The 2020/21 cyclocross World Cup is set to take place without one of its most renowned events. Last week it was announced that 31 applications had been received for the new, expanded series, though it will not include the event at Namur.
Taking part on the hilly course below the city’s citadel, the Namur event is currently organised by Golazo Belgium, which also runs the 11 race DVV Trofee Series. However, the company has not applied for any of its 17 cyclocross events to join the World Cup races next season.
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The World Cup is set for a major expansion in 2020/21, increasing from nine races this season to 16 in a minimum of seven different countries. Earlier this year the UCI awarded the contract to organise the revised World Cup series to Flanders Classics.
The Belgian company, which runs the Tour of Flanders among a number of other high profile road races, has welcomed the applications, the deadline for which was last Friday.
“We already received 31 applications,” said Flanders Classics CEO Tomas Van Den Spiegel in a press release. “We will largely fulfil the conditions imposed by the UCI regarding the international spread, because there are a number of beautiful and attractive foreign newcomers who applied. Either way, we are delighted with the interest shown and the positive approach to the project by the potential organisers.”
The company will assess the applications in conjunction with the UCI in the coming weeks, announcing the successful events at the World Championships on the first weekend in February in Switzerland.
Intended to run every weekend between October 11 and January 24, the final event should take place the week before the World Championships, meaning the series will dominate the season. This could damage other series such as the DVV Trofee and SuperPrestige.
“I’m not comfortable at all,” ’cross legend and Team Telenet-Baloise Lions manager Sven Nys is quoted as saying. “If there is a WorldCup competition every Sunday from October to and including the World Championship it is no longer viable for the other classifications.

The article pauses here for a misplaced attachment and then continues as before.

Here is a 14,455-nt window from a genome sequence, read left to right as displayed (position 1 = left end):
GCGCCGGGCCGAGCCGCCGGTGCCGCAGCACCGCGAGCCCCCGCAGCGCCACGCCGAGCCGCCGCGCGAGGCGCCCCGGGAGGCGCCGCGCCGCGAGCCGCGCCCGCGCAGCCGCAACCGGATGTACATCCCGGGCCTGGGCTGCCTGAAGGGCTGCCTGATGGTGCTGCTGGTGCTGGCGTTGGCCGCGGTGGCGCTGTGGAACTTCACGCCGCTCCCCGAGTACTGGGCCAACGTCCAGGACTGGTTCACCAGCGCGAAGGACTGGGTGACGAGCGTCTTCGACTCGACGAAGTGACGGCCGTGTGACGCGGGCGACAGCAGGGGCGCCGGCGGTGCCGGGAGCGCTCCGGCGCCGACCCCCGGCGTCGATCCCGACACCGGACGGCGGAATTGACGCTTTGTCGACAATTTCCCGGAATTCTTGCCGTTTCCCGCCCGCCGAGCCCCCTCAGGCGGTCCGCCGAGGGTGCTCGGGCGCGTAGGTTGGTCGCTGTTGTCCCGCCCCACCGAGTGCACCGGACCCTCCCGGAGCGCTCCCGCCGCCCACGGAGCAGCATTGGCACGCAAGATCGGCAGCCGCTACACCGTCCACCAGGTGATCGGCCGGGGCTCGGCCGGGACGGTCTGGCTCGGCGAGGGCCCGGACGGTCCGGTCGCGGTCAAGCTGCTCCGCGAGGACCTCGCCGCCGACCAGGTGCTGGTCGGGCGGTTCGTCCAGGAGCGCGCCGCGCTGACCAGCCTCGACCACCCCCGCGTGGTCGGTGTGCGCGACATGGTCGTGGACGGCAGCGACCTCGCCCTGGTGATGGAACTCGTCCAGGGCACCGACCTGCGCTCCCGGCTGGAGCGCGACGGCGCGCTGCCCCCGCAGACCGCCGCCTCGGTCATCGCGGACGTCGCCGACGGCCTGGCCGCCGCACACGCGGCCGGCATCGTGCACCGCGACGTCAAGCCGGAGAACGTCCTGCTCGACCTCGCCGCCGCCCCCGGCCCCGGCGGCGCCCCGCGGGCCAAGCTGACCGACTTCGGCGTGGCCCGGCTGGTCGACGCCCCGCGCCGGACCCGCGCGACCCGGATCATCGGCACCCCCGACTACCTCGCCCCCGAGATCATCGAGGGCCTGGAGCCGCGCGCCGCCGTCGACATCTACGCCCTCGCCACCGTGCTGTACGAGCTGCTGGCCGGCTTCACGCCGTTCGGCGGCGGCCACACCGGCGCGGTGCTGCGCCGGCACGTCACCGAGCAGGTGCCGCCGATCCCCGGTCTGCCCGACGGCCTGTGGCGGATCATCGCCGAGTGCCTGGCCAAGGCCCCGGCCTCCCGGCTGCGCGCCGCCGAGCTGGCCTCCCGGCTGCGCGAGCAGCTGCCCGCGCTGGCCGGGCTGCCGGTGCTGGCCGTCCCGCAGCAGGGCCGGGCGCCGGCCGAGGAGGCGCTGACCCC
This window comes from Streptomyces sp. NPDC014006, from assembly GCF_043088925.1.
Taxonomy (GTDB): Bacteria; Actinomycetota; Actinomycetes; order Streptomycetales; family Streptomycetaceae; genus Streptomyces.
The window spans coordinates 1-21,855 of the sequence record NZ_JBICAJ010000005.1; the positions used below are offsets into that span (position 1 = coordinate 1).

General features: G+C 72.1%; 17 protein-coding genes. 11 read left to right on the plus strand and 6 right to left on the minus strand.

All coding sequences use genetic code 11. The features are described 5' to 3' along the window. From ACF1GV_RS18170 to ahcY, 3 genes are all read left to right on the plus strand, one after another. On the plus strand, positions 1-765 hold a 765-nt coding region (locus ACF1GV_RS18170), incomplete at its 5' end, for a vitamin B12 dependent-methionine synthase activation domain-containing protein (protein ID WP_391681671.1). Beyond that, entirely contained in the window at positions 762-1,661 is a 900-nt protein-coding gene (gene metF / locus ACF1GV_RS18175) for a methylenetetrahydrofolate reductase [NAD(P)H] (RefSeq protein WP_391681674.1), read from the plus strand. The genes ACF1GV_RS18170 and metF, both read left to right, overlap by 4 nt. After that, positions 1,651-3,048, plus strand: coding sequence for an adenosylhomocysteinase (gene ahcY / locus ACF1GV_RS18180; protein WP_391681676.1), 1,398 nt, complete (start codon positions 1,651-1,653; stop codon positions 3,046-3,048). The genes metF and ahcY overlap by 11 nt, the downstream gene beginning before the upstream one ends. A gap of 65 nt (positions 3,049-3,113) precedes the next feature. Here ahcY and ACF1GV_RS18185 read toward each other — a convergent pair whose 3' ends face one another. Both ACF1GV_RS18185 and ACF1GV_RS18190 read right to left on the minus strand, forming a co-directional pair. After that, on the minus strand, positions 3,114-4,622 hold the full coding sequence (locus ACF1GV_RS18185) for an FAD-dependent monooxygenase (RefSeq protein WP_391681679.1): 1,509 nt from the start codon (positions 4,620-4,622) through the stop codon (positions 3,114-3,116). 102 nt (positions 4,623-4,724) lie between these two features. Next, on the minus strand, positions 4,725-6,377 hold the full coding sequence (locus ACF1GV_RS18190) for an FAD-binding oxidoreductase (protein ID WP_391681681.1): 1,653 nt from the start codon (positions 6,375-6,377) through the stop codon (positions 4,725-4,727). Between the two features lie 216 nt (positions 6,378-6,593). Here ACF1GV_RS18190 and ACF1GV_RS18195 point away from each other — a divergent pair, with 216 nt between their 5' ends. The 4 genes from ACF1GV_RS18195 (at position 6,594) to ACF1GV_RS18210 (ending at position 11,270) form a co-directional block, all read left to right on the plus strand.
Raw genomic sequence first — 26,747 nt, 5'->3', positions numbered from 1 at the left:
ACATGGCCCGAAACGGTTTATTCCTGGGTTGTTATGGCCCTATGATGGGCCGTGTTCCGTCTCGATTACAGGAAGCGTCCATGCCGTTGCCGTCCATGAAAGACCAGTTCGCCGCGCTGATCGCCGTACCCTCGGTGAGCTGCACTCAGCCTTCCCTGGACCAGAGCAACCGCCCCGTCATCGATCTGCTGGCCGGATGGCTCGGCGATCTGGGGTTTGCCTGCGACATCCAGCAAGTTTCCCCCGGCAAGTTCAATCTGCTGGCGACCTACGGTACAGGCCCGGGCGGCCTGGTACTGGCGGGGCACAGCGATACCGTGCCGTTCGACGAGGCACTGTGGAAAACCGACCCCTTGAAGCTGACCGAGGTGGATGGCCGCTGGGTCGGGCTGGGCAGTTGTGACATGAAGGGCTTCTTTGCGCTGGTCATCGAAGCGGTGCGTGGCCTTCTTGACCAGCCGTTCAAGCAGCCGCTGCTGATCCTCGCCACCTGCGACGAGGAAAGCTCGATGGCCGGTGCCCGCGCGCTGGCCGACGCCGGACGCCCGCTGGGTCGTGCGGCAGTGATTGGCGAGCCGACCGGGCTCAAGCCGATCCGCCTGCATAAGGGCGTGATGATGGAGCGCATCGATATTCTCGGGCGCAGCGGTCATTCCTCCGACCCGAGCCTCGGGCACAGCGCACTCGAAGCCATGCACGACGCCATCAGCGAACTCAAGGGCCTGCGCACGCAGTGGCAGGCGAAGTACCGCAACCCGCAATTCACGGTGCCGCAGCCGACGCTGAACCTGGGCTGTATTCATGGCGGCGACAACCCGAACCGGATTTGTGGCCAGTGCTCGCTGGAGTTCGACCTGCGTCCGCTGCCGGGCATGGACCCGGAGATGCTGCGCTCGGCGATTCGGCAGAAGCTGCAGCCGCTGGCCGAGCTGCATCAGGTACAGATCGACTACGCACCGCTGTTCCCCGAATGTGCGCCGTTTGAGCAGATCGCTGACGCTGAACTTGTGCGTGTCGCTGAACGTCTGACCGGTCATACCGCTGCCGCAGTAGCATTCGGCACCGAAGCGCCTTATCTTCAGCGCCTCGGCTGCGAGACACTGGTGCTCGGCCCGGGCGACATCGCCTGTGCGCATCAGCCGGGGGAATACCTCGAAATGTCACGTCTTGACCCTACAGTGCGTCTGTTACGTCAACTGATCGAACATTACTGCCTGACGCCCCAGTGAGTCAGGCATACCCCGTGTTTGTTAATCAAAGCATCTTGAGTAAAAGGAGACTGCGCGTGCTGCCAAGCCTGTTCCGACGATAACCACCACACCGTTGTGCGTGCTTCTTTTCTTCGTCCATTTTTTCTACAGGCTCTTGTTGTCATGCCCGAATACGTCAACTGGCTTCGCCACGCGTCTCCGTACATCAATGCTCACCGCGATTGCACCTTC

“You have to show respect for all organisers and all companies who invest in cyclocross today. They must be able to stay there and not have to drop out.”
Despite his races not being included in the expanded World Cup, Golazo Belgium’s Christophe Impens remains confident in the sport’s future.
“In our current range of 17 crosses that we organise with Golazo and SportID, there are no World Cup crosses, except those in Namur,” Het Nieuwsblad quoted him as saying. “We want to keep it that way next season and even make it an even stronger series of top races in our own country.
“We have long-term agreements for this, both with television, and with a number of large and loyal partners. But we also have long-term commitments with most municipalities and cities. Cyclocross is our national winter sport number one and continues to offer many opportunities.
“There is still room for an attractive calendar with events that have a strong tradition or that are innovative.”
The new World Cup format is not the only major shake up instigated by the UCI in recent months; next season will see the new Classics Series for one day races. This has caused consternation among teams, with their representative organisation the AIGCP criticising its introduction, vowing not to take part.